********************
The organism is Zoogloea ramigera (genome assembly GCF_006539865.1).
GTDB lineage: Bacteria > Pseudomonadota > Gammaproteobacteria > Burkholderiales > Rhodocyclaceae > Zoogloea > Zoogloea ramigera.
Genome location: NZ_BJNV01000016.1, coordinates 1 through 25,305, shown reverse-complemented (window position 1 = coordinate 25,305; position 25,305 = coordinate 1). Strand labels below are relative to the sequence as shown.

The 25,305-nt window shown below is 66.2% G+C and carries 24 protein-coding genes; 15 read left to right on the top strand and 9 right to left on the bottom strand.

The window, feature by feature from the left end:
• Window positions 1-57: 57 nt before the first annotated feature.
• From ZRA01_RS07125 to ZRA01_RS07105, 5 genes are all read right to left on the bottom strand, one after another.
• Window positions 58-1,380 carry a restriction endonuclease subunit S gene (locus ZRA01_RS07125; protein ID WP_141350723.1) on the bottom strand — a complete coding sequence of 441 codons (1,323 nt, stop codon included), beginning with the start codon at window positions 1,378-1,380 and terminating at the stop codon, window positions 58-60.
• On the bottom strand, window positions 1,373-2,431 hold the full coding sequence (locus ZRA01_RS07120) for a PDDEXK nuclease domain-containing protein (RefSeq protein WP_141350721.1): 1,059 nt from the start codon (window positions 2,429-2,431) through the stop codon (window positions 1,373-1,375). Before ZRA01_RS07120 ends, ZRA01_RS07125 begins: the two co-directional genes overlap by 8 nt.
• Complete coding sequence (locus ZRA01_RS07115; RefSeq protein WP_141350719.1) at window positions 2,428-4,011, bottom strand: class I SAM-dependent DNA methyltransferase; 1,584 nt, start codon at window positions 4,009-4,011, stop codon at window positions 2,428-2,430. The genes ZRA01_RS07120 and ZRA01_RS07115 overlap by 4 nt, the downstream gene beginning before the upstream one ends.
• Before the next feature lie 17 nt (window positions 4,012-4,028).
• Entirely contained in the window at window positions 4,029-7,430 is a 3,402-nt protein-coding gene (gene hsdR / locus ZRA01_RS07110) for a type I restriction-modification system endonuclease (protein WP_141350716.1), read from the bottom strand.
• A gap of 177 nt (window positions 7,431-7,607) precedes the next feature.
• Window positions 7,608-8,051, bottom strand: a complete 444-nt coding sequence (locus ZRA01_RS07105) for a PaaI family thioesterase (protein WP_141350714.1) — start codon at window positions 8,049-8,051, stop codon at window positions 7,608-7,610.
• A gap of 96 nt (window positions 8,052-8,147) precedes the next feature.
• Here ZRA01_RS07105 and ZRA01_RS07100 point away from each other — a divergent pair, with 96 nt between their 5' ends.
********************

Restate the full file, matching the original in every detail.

The organism is Zoogloea ramigera (genome assembly GCF_006539865.1).
GTDB lineage: Bacteria > Pseudomonadota > Gammaproteobacteria > Burkholderiales > Rhodocyclaceae > Zoogloea > Zoogloea ramigera.
Genome location: NZ_BJNV01000016.1, coordinates 1 through 25,305, shown reverse-complemented (window position 1 = coordinate 25,305; position 25,305 = coordinate 1). Strand labels below are relative to the sequence as shown.

The 25,305-nt window shown below is 66.2% G+C and carries 24 protein-coding genes; 15 read left to right on the top strand and 9 right to left on the bottom strand.

The window, feature by feature from the left end:
• Window positions 1-57: 57 nt before the first annotated feature.
• From ZRA01_RS07125 to ZRA01_RS07105, 5 genes are all read right to left on the bottom strand, one after another.
• Window positions 58-1,380 carry a restriction endonuclease subunit S gene (locus ZRA01_RS07125; protein ID WP_141350723.1) on the bottom strand — a complete coding sequence of 441 codons (1,323 nt, stop codon included), beginning with the start codon at window positions 1,378-1,380 and terminating at the stop codon, window positions 58-60.
• On the bottom strand, window positions 1,373-2,431 hold the full coding sequence (locus ZRA01_RS07120) for a PDDEXK nuclease domain-containing protein (RefSeq protein WP_141350721.1): 1,059 nt from the start codon (window positions 2,429-2,431) through the stop codon (window positions 1,373-1,375). Before ZRA01_RS07120 ends, ZRA01_RS07125 begins: the two co-directional genes overlap by 8 nt.
• Complete coding sequence (locus ZRA01_RS07115; RefSeq protein WP_141350719.1) at window positions 2,428-4,011, bottom strand: class I SAM-dependent DNA methyltransferase; 1,584 nt, start codon at window positions 4,009-4,011, stop codon at window positions 2,428-2,430. The genes ZRA01_RS07120 and ZRA01_RS07115 overlap by 4 nt, the downstream gene beginning before the upstream one ends.
• Before the next feature lie 17 nt (window positions 4,012-4,028).
• Entirely contained in the window at window positions 4,029-7,430 is a 3,402-nt protein-coding gene (gene hsdR / locus ZRA01_RS07110) for a type I restriction-modification system endonuclease (protein WP_141350716.1), read from the bottom strand.
• A gap of 177 nt (window positions 7,431-7,607) precedes the next feature.
• Window positions 7,608-8,051, bottom strand: a complete 444-nt coding sequence (locus ZRA01_RS07105) for a PaaI family thioesterase (protein WP_141350714.1) — start codon at window positions 8,049-8,051, stop codon at window positions 7,608-7,610.
• A gap of 96 nt (window positions 8,052-8,147) precedes the next feature.
• Here ZRA01_RS07105 and ZRA01_RS07100 point away from each other — a divergent pair, with 96 nt between their 5' ends.